Tragediennes 3

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GLUCK / MASSENET / BERLIOZ / MEHUL / SAINT-SAENS / etc
Tragediennes 3
Veronique Gens (soprano) / Les Talens Lyriques, Christophe Rousset (director)

[ Virgin Classics / CD ]

Release Date: Wednesday 1 February 2012

"she tackles roles usually assigned to mezzo-sopranos, such as Fidès in Meyerbeer's Le Prophète, Didon in Berlioz's Les Troyens and Massenet's Hérodiade, but her shining soprano is especially gorgeous in the rarities...Rousset's period band supplies luxury support."
(Sunday Times)

"Though many of these arias were written with a mezzo-soprano range in mind, their dark shades are generally a good match for Gens's sultry voice...Rousset directs throughout with bracing energy: rhythms are razor-sharp, orchestral colours vivid. His period orchestra never overwhelms the soloist, so Gens's every word cuts through with thrilling, and often chilling, drama. Virgin's recording sound is clean and detailed. In short, intense but compelling listening."
(BBC Music)

"Her focused timbre brings piercing clarity to a raft of rarities...[in the Don Carlos aria] the superb open, pure brass and wind of Les talens lyriques under Christophe Rousset make one yearn for this whole opera on old instruments."
(Guardian)

"she tackles roles usually assigned to mezzo-sopranos, such as Fidès in Meyerbeer's Le Prophète, Didon in Berlioz's Les Troyens and Massenet's Hérodiade, but her shining soprano is especially gorgeous in the rarities...Rousset's period band supplies luxury support."
(Sunday Times)

In her third 'Tragédiennes' album for Virgin Classics, French soprano Véronique Gens continues her exploration of the highways and byways of the French operatic repertoire, this time covering the late 18th and 19th centuries and with a prime focus on roles for the deeper, darker-toned female voice.

The French soprano Véronique Gens, joined once again by Christophe Rousset and Les Talens Lyriques, continues her exploration of the highways and byways of the French operatic repertoire with this, her third 'Tragédiennes' album. It covers the late 18th and 19th centuries and travels from Carthage and Palestine to the Pyrenees, Tudor England and 16th century Germany, and alongside such names as Gluck, Berlioz, Meyerbeer, Verdi (his Don Carlos, written in French for Paris), Saint-Saëns (his rarely heard Henri VIII rather than Samson et Dalila) and Massenet, features composers who no longer hold a place on the world's operatic stages: Gossec, Méhul (much admired by Berlioz), Mermet and Kreutzer (the violinist and dedicatee of Beethoven's sonata).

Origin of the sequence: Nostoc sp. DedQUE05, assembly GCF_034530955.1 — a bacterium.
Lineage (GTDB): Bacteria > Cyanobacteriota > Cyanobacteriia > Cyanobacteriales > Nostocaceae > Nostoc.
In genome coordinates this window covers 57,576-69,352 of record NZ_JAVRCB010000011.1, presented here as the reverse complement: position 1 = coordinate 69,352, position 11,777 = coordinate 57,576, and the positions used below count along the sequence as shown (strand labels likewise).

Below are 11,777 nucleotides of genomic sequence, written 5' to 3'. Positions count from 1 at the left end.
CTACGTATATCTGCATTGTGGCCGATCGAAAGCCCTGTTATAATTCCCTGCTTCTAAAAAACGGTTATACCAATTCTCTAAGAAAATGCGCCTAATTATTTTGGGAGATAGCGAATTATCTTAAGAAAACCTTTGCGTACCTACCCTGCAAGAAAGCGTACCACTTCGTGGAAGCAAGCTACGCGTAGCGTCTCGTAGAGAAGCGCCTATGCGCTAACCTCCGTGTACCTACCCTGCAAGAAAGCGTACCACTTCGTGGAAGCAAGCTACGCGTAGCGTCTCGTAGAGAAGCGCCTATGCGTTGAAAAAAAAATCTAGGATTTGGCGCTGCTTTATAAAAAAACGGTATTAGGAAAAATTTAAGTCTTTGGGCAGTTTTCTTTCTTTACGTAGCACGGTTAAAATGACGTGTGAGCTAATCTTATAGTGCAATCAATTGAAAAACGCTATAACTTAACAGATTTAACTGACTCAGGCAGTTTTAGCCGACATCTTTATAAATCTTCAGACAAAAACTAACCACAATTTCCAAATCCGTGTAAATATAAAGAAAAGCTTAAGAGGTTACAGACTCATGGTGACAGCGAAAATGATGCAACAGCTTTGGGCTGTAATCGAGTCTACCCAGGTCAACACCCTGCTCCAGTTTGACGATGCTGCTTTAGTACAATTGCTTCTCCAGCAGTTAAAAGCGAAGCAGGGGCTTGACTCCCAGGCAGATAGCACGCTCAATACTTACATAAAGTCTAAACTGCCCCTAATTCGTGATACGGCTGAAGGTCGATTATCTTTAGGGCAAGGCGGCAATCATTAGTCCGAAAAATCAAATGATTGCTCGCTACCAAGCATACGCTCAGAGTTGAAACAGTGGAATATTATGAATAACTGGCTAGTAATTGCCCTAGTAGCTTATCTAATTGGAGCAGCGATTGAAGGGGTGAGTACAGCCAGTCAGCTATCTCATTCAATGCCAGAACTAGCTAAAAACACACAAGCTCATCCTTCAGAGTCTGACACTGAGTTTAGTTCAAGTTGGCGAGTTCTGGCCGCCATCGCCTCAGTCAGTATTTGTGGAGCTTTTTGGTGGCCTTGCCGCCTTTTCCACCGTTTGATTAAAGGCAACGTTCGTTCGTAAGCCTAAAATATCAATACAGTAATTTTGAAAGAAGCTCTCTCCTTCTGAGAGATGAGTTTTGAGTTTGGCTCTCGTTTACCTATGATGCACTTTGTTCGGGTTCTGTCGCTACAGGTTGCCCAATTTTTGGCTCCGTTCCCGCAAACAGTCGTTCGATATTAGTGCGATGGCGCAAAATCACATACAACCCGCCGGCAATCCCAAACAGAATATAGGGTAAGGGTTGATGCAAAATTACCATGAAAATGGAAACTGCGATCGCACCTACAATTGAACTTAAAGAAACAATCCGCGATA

Perhaps surprisingly, Gens' main emphasis in this recital is on arias written for mezzo soprano, but there have always been darker shades in Gens' timbre and French composers of opera created some of their most impressive roles and arias for the deeper-toned female voice. In fact, this recital makes explicit tribute to a series of Parisian divas would today probably be classified as mezzo sopranos: Marie-Thérèse Maillard, Cornélie Falcon (who gave her name to a particular sub-category of voice - a high mezzo/deep soprano), Rosina Stoltz and Pauline Viardot. Even Marie-Constance Sass, the first singer of the magnificent soprano aria 'Toi qui sus le néant' from Verdi's Don Carlos - better known in its Italian version, 'Tu che la vanità' and now often sung by lyric sopranos - was also the creator of the sultry 'falcon' role of Sélika in Meyerbeer's l'Africaine.

That Gens can hold her own in such exalted historic company becomes clear from the BBC Music Magazine's assessment of her last 'Tragédiennes' album: "Passion, ardour, rage, tenderness - the full gamut of human expression emerges in this selection of works created for French operatic femmes fatales … Music director Christophe Rousset and soprano Véronique Gens's second disc of musical 'Tragediénnes' is a thrilling mix of the familiar … and the little known … The whole makes a wonderful odyssey … Gens's agile voice is the perfect vehicle to cope with these emotional extremes, from the enchanting to the chilling. She is never afraid to sacrifice pure beauty of sound in favour of rhetorical and dramatic effect, giving due weight to the plights, laments and plangent outpourings of these timeless, tragic heroines. Rousset coaxes some crack playing from Les Talens Lyriques, combining the immediacy and intimacy of chamber music with all the colours and intensity of a large-scale symphony orchestra."

Tracks:

Berlioz:
Entrée des constructeurs, de matelots et de laboureurs (from Les Troyens)
Ah! Je vais mourir (from Les Troyens)

Gluck:
Non, cet affreux devoir... Je t'implore et je tremble (from Iphigénie en Tauride)

Gossec:
Ah! faut-il me venger...Ma rivale triomphe (from Thésée)

Kreutzer, R:
Ah, ces perfides grecs...Dieux, à qui recourir (from Astyanax)

Massenet:
Ne me refuse pas (from Hérodiade)

Méhul:
Quelle fureur barbare!...Ô des amants le plus fidele (from Ariodant)

Mermet:
Prête à te fuir...Le soir pensive (from Roland à Ronceveaux)

Meyerbeer:
Ah, mon fils! (from Le Prophète)

Saint-Saëns:
Ô Cruel Souvenir! (from Henry VIII)

Salieri:
Les Danaides: Overture

Verdi:
Toi qui sus le néant des grandeurs (from Don Carlos)